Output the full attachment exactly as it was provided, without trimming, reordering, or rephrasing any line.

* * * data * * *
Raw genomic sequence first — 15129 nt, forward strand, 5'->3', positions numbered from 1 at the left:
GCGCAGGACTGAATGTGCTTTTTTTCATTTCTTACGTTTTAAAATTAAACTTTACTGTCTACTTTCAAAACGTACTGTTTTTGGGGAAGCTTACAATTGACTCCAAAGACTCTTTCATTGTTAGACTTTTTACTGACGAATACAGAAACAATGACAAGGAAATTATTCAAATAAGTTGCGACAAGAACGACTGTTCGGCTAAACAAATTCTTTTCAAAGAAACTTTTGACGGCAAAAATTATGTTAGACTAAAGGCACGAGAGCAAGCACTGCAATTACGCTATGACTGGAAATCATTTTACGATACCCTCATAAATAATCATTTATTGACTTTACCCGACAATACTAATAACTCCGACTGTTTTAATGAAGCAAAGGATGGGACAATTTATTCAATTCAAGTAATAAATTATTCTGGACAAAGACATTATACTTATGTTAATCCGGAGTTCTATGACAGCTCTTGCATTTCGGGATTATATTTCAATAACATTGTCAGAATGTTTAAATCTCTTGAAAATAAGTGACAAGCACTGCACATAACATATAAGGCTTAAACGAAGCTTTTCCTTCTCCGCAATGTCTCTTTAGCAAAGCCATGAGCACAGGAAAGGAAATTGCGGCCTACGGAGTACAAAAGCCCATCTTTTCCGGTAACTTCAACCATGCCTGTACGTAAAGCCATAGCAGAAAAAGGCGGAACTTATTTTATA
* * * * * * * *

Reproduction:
Raw genomic sequence first — 15129 nt, forward strand, 5'->3', positions numbered from 1 at the left:
GCGCAGGACTGAATGTGCTTTTTTTCATTTCTTACGTTTTAAAATTAAACTTTACTGTCTACTTTCAAAACGTACTGTTTTTGGGGAAGCTTACAATTGACTCCAAAGACTCTTTCATTGTTAGACTTTTTACTGACGAATACAGAAACAATGACAAGGAAATTATTCAAATAAGTTGCGACAAGAACGACTGTTCGGCTAAACAAATTCTTTTCAAAGAAACTTTTGACGGCAAAAATTATGTTAGACTAAAGGCACGAGAGCAAGCACTGCAATTACGCTATGACTGGAAATCATTTTACGATACCCTCATAAATAATCATTTATTGACTTTACCCGACAATACTAATAACTCCGACTGTTTTAATGAAGCAAAGGATGGGACAATTTATTCAATTCAAGTAATAAATTATTCTGGACAAAGACATTATACTTATGTTAATCCGGAGTTCTATGACAGCTCTTGCATTTCGGGATTATATTTCAATAACATTGTCAGAATGTTTAAATCTCTTGAAAATAAGTGACAAGCACTGCACATAACATATAAGGCTTAAACGAAGCTTTTCCTTCTCCGCAATGTCTCTTTAGCAAAGCCATGAGCACAGGAAAGGAAATTGCGGCCTACGGAGTACAAAAGCCCATCTTTTCCGGTAACTTCAACCATGCCTGTACGTAAAGCCATAGCAGAAAAAGGCGGAACTTATTTTATA